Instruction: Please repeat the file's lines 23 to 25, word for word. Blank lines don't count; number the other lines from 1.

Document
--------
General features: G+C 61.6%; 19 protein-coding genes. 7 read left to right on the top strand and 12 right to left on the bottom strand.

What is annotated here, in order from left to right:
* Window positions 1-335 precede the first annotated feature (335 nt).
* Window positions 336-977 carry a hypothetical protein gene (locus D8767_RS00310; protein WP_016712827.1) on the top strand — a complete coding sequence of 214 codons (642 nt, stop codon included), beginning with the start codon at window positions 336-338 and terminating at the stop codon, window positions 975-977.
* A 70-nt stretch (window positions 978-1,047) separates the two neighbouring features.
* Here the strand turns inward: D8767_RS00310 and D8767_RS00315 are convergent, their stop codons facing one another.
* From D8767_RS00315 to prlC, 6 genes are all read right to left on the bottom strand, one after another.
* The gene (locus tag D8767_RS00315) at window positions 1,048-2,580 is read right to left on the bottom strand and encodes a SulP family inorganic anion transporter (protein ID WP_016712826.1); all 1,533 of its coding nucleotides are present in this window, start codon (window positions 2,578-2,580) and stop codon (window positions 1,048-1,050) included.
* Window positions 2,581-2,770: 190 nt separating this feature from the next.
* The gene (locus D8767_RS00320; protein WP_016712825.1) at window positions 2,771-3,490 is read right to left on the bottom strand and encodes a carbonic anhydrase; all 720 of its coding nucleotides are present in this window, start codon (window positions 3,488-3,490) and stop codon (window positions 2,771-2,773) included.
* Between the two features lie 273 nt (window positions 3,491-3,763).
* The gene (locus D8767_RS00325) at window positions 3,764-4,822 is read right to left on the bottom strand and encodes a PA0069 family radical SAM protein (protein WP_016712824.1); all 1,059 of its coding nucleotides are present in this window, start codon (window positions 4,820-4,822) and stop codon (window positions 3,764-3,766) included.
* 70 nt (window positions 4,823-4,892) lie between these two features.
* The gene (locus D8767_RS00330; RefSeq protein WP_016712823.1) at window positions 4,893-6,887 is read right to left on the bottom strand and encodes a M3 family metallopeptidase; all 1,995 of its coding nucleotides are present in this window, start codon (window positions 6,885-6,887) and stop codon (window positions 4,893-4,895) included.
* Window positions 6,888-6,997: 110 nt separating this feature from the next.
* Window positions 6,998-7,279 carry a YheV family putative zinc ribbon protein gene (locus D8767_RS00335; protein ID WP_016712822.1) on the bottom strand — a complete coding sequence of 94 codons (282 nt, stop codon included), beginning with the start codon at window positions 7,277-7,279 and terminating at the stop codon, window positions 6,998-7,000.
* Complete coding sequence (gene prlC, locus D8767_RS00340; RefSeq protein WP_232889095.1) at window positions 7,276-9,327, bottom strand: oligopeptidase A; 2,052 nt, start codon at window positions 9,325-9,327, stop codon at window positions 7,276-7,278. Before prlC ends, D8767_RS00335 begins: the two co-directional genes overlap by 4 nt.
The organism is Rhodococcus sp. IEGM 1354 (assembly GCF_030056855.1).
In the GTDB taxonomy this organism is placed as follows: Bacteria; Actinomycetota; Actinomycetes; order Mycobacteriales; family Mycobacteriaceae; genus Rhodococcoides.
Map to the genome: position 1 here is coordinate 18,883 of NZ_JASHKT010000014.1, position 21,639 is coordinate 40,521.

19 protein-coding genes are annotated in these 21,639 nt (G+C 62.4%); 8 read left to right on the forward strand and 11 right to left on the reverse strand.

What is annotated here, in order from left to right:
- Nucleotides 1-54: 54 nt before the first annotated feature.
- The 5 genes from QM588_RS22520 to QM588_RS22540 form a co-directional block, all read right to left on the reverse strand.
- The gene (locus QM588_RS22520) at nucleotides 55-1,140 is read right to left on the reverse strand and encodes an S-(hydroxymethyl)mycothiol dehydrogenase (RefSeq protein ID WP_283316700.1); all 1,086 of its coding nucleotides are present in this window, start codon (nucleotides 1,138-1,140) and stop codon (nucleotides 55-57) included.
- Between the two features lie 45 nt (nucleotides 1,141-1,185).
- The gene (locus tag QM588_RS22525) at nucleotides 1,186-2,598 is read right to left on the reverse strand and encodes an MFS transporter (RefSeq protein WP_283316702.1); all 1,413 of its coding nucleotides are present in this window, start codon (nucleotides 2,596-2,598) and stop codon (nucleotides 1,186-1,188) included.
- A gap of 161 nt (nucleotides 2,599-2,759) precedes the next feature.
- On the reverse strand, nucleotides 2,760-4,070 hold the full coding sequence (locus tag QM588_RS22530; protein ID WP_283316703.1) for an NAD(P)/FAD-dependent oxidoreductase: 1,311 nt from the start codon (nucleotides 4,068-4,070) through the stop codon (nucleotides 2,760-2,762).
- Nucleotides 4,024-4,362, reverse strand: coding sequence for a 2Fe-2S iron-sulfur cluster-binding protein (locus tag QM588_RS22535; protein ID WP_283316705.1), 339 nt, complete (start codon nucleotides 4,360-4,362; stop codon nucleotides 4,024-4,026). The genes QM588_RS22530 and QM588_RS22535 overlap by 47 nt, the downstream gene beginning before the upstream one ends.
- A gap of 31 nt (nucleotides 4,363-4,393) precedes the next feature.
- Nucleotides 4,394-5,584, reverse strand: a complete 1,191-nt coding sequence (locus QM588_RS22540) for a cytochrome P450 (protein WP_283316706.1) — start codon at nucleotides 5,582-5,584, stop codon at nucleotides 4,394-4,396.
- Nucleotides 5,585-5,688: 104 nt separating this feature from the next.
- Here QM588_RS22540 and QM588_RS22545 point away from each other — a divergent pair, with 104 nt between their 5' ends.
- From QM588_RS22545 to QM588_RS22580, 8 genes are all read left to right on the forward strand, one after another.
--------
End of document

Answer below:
- Nucleotides 1-54: 54 nt before the first annotated feature.
- The 5 genes from QM588_RS22520 to QM588_RS22540 form a co-directional block, all read right to left on the reverse strand.
- The gene (locus QM588_RS22520) at nucleotides 55-1,140 is read right to left on the reverse strand and encodes an S-(hydroxymethyl)mycothiol dehydrogenase (RefSeq protein ID WP_283316700.1); all 1,086 of its coding nucleotides are present in this window, start codon (nucleotides 1,138-1,140) and stop codon (nucleotides 55-57) included.